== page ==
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  1. Abstract

    The proliferation and miniaturization of portable electronics require energy‐storage devices that are simultaneously compact, flexible, and amenable to scalable manufacturing. In this work, mechanically flexible micro‐supercapacitor arrays are demonstrated via sequential high‐speed screen printing of conductive graphene electrodes and a high‐temperature hexagonal boron nitride (hBN) ionogel electrolyte. By combining the superlative dielectric properties of 2D hBN with the high ionic conductivity of ionic liquids, the resulting hBN ionogel electrolyte enables micro‐supercapacitors with exceptional areal capacitances that approach 1 mF cm−2. Unlike incumbent polymer‐based electrolytes, the high‐temperature stability of the hBN ionogel electrolyte implies that the printed micro‐supercapacitors can be operated at unprecedentedly high temperatures up to 180 °C. These elevated operating temperatures result in increased power densities that make these printed micro‐supercapacitors particularly promising for applications in harsh environments such as underground exploration, aviation, and electric vehicles. The combination of enhanced functionality in extreme conditions and high‐speed production via scalable additive manufacturing significantly broadens the technological phase space for on‐chip energy storage.

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    Free, publicly-accessible full text available August 15, 2024
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  4. Abstract

    Despite significant progress in solution‐processing of 2D materials, it remains challenging to reliably print high‐performance semiconducting channels that can be efficiently modulated in a field‐effect transistor (FET). Herein, electrochemically exfoliated MoS2nanosheets are inkjet‐printed into ultrathin semiconducting channels, resulting in high on/off current ratios up to 103. The reported printing strategy is reliable and general for thin film channel fabrication even in the presence of the ubiquitous coffee‐ring effect. Statistical modeling analysis on the printed pattern profiles suggests that a spaced parallel printing approach can overcome the coffee‐ring effect during inkjet printing, resulting in uniform 2D flake percolation networks. The uniformity of the printed features allows the MoS2channel to be hundreds of micrometers long, which easily accommodates the typical inkjet printing resolution of tens of micrometers, thereby enabling fully printed FETs. As a proof of concept, FET water sensors are demonstrated using printed MoS2as the FET channel, and printed graphene as the electrodes and the sensing area. After functionalization of the sensing area, the printed water sensor shows a selective response to Pb2+in water down to 2 ppb. This work paves the way for additive nanomanufacturing of FET‐based sensors and related devices using 2D nanomaterials.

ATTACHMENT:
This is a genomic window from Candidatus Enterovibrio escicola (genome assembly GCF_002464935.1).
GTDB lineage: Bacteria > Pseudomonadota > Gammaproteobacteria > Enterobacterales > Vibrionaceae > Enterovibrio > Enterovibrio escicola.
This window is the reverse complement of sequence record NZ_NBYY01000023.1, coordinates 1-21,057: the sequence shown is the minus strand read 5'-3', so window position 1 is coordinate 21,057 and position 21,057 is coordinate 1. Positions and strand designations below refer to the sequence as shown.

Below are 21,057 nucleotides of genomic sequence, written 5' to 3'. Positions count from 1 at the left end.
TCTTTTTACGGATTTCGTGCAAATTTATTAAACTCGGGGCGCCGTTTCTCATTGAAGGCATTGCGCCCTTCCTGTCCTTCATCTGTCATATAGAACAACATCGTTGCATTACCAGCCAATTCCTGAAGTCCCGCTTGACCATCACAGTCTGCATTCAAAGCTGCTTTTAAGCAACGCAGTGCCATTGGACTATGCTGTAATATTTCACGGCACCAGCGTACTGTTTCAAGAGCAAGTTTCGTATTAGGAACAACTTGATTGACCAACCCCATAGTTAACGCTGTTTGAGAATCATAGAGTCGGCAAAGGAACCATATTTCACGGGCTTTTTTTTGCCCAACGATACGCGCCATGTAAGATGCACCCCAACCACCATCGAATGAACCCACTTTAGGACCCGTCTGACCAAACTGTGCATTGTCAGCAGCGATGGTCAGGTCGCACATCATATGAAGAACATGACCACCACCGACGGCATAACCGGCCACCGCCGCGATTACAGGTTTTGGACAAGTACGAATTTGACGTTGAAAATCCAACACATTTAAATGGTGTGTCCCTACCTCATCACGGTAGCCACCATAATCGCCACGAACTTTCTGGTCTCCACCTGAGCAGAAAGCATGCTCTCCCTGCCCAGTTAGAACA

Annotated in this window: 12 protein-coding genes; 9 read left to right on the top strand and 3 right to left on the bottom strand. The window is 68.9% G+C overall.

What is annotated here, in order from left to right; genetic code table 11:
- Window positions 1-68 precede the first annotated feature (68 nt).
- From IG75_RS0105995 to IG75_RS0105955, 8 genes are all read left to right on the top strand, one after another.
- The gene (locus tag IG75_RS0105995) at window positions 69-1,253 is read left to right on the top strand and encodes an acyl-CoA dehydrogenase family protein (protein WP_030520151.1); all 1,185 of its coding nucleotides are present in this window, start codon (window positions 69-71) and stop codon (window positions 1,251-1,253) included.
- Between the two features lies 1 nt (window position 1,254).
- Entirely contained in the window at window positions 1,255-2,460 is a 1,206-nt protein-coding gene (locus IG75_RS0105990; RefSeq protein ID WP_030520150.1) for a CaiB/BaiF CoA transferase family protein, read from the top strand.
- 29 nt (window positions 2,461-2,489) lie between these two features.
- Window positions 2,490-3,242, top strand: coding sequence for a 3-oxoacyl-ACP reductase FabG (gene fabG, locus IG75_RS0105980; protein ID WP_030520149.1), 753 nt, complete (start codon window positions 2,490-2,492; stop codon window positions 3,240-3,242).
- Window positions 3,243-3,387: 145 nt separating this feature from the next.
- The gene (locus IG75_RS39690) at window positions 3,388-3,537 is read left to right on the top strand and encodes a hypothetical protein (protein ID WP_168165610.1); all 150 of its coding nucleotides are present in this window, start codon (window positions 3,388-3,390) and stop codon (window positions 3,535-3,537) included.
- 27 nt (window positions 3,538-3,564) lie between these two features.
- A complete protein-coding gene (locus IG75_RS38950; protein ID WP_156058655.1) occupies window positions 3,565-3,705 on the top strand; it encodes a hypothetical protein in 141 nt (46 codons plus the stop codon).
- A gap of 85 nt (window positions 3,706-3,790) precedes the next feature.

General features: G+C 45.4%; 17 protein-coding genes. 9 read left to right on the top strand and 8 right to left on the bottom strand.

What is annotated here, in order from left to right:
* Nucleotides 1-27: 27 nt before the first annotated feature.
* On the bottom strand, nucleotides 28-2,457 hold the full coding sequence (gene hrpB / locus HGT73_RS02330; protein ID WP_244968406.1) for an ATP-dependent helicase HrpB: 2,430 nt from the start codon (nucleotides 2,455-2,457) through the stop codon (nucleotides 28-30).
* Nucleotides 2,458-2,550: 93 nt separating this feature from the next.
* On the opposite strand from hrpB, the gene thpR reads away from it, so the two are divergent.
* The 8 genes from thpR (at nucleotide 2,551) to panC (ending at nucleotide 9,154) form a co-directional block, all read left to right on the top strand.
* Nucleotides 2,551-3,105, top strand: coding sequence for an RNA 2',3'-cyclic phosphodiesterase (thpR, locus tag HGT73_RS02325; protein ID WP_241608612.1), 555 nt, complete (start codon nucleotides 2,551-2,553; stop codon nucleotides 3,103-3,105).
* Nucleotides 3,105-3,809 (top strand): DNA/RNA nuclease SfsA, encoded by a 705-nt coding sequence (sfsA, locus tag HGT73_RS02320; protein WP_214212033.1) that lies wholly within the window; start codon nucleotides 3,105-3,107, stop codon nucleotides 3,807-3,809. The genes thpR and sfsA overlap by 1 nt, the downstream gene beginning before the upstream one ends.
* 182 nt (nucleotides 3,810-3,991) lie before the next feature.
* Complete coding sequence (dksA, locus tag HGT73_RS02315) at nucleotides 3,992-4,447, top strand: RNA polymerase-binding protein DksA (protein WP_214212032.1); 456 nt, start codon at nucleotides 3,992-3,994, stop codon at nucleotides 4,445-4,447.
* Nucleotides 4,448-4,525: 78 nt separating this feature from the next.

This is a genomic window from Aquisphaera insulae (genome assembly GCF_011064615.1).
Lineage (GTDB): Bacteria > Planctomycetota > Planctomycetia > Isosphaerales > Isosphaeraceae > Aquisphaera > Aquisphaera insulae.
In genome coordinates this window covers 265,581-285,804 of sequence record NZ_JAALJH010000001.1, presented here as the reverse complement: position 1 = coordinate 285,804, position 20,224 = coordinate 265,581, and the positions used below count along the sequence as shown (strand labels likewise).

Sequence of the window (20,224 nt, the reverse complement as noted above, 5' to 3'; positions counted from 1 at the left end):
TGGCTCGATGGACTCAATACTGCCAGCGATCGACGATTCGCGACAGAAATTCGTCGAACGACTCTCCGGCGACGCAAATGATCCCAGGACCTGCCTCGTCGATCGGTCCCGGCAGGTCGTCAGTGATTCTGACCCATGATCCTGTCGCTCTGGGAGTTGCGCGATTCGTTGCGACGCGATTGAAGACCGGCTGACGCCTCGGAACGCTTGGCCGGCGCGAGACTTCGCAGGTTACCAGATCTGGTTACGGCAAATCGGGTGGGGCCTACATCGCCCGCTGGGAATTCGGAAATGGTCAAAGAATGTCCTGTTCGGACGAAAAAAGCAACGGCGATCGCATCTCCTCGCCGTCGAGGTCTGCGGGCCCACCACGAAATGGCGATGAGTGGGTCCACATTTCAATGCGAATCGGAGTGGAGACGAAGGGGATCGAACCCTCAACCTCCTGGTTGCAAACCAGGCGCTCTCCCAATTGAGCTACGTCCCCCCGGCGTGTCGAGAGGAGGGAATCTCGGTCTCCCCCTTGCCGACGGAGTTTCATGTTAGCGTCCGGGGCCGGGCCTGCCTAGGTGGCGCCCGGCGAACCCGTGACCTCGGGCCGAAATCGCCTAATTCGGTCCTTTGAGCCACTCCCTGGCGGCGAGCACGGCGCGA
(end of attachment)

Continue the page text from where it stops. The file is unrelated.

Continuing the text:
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    Free, publicly-accessible full text available August 15, 2024
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  6. Semiconducting carbon nanotubes are robust molecules with nanometer-scale diameters that can be used in field-effect transistors, from larger thin-film implementation to devices that work in conjunction with silicon electronics, and can potentially be used as a platform for high-performance digital electronics as well as radio-frequency and sensing applications. Recent progress in the materials, devices, and technologies related to carbon nanotube transistors is briefly reviewed. Emphasis is placed on the most broadly impactful advancements that have evolved from single-nanotube devices to implementations with aligned nanotubes and even nanotube thin films. There are obstacles that remain to be addressed, including material synthesis and processing control, device structure design and transport considerations, and further integration demonstrations with improved reproducibility and reliability; however, the integration of more than 10,000 devices in single functional chips has already been realized. 
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